Digital archive tells the story of the British Red Cross
The history of the British Red Cross’s work in wars around the world can now be explored by the public via its online collections database.
The British Red Cross Museum and Archives has one of the largest Red Cross collections in the world, with about 56,000 items in total.
It has now published an online database ( museumandarchives.redcross.org.uk) listing 28,752 items, including approximately 11,000 museum objects and catalogued archive items such as letters, posters, photographs and films.
Dr Alasdair Brooks, the British Red Cross heritage manager, said: “This is a wonderful opportunity to share our internationally important collection. We hope this will provide the public with the opportunity to learn much more about our work over the past 150 years.”
The database is searchable by keyword, name, type of object and even colour, and users can save their favourites. The charity will continue to add items to the database, although some will be withheld because of data protection laws.
The website includes photographs of an extensive collection of items shedding light on the experiences of Allied prisoners of war (POWs) during the Second World War. Among these are maps used by the charity; posters appealing for donations from members of the public; prisoners’ sketches; and photographs of Red Cross staff at work distributing food parcels.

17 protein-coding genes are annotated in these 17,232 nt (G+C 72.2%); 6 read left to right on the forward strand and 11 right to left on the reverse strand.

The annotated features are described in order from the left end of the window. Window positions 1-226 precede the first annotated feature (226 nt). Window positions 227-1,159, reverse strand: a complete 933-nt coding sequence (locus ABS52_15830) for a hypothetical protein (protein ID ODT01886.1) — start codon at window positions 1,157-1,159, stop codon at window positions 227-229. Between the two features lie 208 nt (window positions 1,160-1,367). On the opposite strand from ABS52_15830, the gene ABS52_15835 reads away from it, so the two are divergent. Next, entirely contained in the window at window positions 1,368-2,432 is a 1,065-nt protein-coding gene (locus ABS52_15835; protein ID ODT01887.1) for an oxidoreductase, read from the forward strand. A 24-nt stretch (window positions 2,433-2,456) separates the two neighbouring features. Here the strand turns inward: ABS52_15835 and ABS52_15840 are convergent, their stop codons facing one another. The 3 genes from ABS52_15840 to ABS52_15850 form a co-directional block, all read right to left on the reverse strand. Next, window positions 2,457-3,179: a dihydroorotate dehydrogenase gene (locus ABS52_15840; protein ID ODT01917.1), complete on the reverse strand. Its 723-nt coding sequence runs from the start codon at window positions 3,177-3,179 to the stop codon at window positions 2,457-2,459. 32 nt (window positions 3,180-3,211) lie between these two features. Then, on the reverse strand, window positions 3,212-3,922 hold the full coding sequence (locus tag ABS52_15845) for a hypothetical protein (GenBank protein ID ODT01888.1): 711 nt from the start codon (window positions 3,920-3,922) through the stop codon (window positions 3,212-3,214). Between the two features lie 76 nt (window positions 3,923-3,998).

The British Red Cross was formed in response to the Franco-Prussian War of 1870, under the name of The British National Society for Aid to the Sick and Wounded in War. It now helps people suffering from conflict and disaster
‘The database lists 28,752 items, including photographs’
around the world, as well as providing services to vulnerable people in Britain. It has already published a searchable database of records of its First World War Voluntary Aid Detachments (VADs) at vad.redcross.org.uk.
Researchers can also visit the Red Cross collections in London by appointment. For more information, email firstname.lastname@example.org.
Dr Alasdair Brooks (inset) is delighted that the British Red Cross collection can now be searched online